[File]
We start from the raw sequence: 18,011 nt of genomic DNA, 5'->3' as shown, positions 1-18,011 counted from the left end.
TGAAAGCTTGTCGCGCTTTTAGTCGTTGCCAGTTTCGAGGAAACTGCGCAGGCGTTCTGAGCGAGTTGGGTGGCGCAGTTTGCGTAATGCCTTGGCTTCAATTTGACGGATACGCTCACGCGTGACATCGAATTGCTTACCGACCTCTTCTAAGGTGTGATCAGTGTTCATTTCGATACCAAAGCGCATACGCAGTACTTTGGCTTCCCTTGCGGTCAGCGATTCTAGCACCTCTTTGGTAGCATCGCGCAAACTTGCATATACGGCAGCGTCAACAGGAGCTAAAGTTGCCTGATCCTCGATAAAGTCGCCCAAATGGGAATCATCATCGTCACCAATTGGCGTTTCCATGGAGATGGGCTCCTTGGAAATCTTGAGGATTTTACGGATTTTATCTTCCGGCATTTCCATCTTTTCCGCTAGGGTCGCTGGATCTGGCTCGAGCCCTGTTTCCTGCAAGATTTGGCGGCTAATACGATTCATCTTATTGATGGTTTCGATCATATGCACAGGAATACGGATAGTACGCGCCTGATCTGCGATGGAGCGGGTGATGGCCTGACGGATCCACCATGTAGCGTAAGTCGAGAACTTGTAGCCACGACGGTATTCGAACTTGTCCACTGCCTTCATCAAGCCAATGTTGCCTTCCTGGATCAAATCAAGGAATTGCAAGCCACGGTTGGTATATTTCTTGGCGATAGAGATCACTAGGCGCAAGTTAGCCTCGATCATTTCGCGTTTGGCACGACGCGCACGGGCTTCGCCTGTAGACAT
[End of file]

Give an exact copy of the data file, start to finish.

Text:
We start from the raw sequence: 18,011 nt of genomic DNA, 5'->3' as shown, positions 1-18,011 counted from the left end.
TGAAAGCTTGTCGCGCTTTTAGTCGTTGCCAGTTTCGAGGAAACTGCGCAGGCGTTCTGAGCGAGTTGGGTGGCGCAGTTTGCGTAATGCCTTGGCTTCAATTTGACGGATACGCTCACGCGTGACATCGAATTGCTTACCGACCTCTTCTAAGGTGTGATCAGTGTTCATTTCGATACCAAAGCGCATACGCAGTACTTTGGCTTCCCTTGCGGTCAGCGATTCTAGCACCTCTTTGGTAGCATCGCGCAAACTTGCATATACGGCAGCGTCAACAGGAGCTAAAGTTGCCTGATCCTCGATAAAGTCGCCCAAATGGGAATCATCATCGTCACCAATTGGCGTTTCCATGGAGATGGGCTCCTTGGAAATCTTGAGGATTTTACGGATTTTATCTTCCGGCATTTCCATCTTTTCCGCTAGGGTCGCTGGATCTGGCTCGAGCCCTGTTTCCTGCAAGATTTGGCGGCTAATACGATTCATCTTATTGATGGTTTCGATCATATGCACAGGAATACGGATAGTACGCGCCTGATCTGCGATGGAGCGGGTGATGGCCTGACGGATCCACCATGTAGCGTAAGTCGAGAACTTGTAGCCACGACGGTATTCGAACTTGTCCACTGCCTTCATCAAGCCAATGTTGCCTTCCTGGATCAAATCAAGGAATTGCAAGCCACGGTTGGTATATTTCTTGGCGATAGAGATCACTAGGCGCAAGTTAGCCTCGATCATTTCGCGTTTGGCACGACGCGCACGGGCTTCGCCTGTAGACAT